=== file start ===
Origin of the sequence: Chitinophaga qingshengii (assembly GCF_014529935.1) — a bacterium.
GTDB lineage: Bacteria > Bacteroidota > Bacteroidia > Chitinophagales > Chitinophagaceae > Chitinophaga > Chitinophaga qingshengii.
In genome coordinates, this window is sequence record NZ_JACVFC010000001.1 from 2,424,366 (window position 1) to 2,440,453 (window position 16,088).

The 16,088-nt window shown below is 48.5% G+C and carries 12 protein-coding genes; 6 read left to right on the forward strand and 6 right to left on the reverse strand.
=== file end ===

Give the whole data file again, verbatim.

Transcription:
Origin of the sequence: Chitinophaga qingshengii (assembly GCF_014529935.1) — a bacterium.
GTDB lineage: Bacteria > Bacteroidota > Bacteroidia > Chitinophagales > Chitinophagaceae > Chitinophaga > Chitinophaga qingshengii.
In genome coordinates, this window is sequence record NZ_JACVFC010000001.1 from 2,424,366 (window position 1) to 2,440,453 (window position 16,088).

The 16,088-nt window shown below is 48.5% G+C and carries 12 protein-coding genes; 6 read left to right on the forward strand and 6 right to left on the reverse strand.